A show on space exploration and UFOs, from the1950s, when such things seemed very weird indeed.

It's amazing to see what they get right, and what they get wrong. "Space telescope? Nah, never happen!"

     Posted By: Paul - Fri Dec 27, 2013
     Category: Science | Television | 1950s

Did bow ties EVER look good?
Posted by tadchem on 12/27/13 at 03:04 PM
Notice the portion of the conversation about weapons in low earth orbit. I take it that what the panel had in mind concerned nuclear warheads, which at the time was pretty scary. Eventually there was an agreement reached that those types of weapons would not be deployed.

However that doesn't prevent conventional weapons. I know of a proposed system called either "Thor" or "Bright Pebbles", which uses essentially self-guided falling tungsten rods about the size of telephone poles. These things come falling at 17,000 m.p.h. and obliterate everything without radioactive fallout. Neat, clean, precise.

As for the UFOs, I like to remember Isaac Asimov and what he would say when asked, "Do you believe in UFOs?"

"Certainly I do. There are numerous things in the sky that I can't identify. But what you are asking is if I believe if those objects are intelligently guided by extraterrestrial beings and that is quite a different thing altogether. In that case the answer is, no."

Besides, considering how much trash humans will leave behind just walking through a forest, where are the E.T gum wrappers, cigarette butts, or soda cans?
Posted by KDP on 12/27/13 at 03:25 PM
It's all a big gubment cover-up. They are still using alien technology to develop new projects at Area 51. BD adjusts his tin foil hat. (It keeps them there sat's in space from probing my mind).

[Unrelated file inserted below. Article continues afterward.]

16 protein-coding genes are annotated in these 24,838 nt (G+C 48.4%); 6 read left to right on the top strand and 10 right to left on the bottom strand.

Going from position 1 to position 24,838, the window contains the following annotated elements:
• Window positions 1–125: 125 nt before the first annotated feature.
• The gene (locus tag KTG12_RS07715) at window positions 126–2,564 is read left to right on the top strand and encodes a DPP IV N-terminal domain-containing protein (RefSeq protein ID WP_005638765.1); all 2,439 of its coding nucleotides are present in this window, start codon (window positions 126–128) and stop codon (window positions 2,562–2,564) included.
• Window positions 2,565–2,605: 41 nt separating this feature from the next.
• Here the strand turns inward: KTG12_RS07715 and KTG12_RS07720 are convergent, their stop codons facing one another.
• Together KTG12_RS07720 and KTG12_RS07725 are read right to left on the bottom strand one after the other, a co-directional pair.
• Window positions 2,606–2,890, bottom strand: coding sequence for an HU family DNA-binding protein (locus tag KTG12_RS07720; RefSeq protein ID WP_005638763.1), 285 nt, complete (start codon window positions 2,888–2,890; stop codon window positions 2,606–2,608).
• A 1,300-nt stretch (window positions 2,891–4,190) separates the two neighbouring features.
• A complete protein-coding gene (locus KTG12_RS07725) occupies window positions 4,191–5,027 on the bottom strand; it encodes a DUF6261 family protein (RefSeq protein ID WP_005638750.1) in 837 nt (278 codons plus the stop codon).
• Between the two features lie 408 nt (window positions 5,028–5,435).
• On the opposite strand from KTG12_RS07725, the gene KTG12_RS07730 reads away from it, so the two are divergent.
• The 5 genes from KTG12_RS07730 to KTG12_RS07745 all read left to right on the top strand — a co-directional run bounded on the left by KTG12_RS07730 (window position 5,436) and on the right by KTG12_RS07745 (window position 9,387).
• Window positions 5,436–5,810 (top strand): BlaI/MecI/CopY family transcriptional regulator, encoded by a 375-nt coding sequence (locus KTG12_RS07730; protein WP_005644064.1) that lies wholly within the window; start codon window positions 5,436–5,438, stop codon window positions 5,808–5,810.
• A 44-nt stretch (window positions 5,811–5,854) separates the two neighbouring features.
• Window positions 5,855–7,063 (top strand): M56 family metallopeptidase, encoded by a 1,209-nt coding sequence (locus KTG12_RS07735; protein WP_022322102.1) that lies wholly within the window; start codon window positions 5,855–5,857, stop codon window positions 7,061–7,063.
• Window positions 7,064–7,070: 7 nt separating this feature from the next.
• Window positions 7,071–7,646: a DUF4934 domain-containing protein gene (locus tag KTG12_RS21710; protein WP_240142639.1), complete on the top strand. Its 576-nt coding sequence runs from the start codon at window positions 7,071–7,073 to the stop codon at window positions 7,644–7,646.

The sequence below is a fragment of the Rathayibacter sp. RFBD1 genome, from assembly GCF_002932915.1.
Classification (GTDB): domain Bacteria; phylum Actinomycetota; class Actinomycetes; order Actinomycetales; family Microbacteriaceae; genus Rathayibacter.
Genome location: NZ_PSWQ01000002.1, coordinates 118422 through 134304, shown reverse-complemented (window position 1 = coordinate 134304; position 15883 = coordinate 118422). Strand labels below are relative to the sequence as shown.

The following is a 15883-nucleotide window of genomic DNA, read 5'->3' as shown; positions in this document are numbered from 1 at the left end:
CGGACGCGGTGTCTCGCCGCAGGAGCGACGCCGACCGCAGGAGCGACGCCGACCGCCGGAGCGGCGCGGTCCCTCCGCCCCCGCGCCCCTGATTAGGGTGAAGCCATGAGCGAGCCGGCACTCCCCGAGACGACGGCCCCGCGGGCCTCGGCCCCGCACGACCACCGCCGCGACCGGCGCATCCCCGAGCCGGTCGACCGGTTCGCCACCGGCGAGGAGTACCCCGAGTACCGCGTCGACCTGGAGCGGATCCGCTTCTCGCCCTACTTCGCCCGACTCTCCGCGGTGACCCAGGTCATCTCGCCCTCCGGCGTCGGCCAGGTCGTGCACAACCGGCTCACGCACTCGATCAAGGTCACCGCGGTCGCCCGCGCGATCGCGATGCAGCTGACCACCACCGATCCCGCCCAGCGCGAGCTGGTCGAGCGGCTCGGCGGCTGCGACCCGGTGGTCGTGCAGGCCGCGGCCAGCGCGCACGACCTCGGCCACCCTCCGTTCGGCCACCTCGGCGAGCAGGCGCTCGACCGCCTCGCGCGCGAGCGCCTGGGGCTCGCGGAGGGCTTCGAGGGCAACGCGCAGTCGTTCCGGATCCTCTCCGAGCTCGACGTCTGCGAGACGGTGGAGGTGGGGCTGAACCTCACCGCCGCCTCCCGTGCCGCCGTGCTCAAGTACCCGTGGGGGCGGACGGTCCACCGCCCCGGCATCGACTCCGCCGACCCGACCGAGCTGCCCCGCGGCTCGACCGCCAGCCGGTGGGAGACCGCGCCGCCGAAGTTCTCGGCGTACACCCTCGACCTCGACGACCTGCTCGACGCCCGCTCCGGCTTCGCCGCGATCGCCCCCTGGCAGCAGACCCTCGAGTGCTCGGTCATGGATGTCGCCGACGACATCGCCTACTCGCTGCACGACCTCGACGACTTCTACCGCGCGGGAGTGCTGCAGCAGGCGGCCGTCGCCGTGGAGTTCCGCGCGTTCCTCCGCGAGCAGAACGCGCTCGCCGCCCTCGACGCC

The first manned mars mission will be a fake like Apollo. 😝
Posted by BrokeDad in Midwest US on 12/27/13 at 03:51 PM
Have you been reading those conspiracy web sites again BD?? :lol:
Posted by Patty in Ohio, USA on 12/27/13 at 07:22 PM
Go read some old S/F written by the scientists of the time. They got a lot right.
Posted by Expat47 in Athens, Greece on 12/28/13 at 10:20 AM
People forget all the advances that were made to get us into space.
Most of the things the scientist said were true at that time. We didn't have the ability to get to orbit let alone the moon.
I'm just glad this country spent the money, time, lives, and all the other things needed to make it happen. :coolsmile:
Posted by Tyrusguy on 12/28/13 at 11:05 AM
tadchem: Yes, on the Doctor. But yeah, the wearer has to know how to pull it off. I probably couldn't.

KDP: I prefer the Orbital Anvil Delivery Service. Much more ACME style.

BD: Better hope that really is tin foil. The stuff a normal citoyen can buy in the shops these days is all mere aluminium foil, by order, of course, of Them.

Expat: In those days, science fiction authors were scientists first, and came into authordom later, through fandom. Nowadays, you're lucky if you can find skiffy - most of what's out there is mere Soap in Space. (I recommend Charlie Stross, though he's more a horror-hybrid than pure science fiction. Still damned good, and knows his stuff.)
Posted by Richard Bos on 12/29/13 at 10:42 AM
@Richard: I've been casting around looking for good S/F and have come up short. Ender's Game is loaded onto the Kindle for a re-read before seeing the movie.
Posted by Expat47 in Athens, Greece on 12/29/13 at 10:46 AM
Expat: Well, there's still too much good old stuff around to get through in a lifetime, so I'm not worrying yet... and a lot of it is now coming out on the Gutenberg Project.
Depending on what you like, you might want to have a look at Pratchett & Baxter's Long Earth books. Just don't think they're anything remotely like Pratchett's Discworld - I can't comment on how much they're like earlier Baxter. But they're not humourous.
Posted by Richard Bos on 12/29/13 at 11:13 AM

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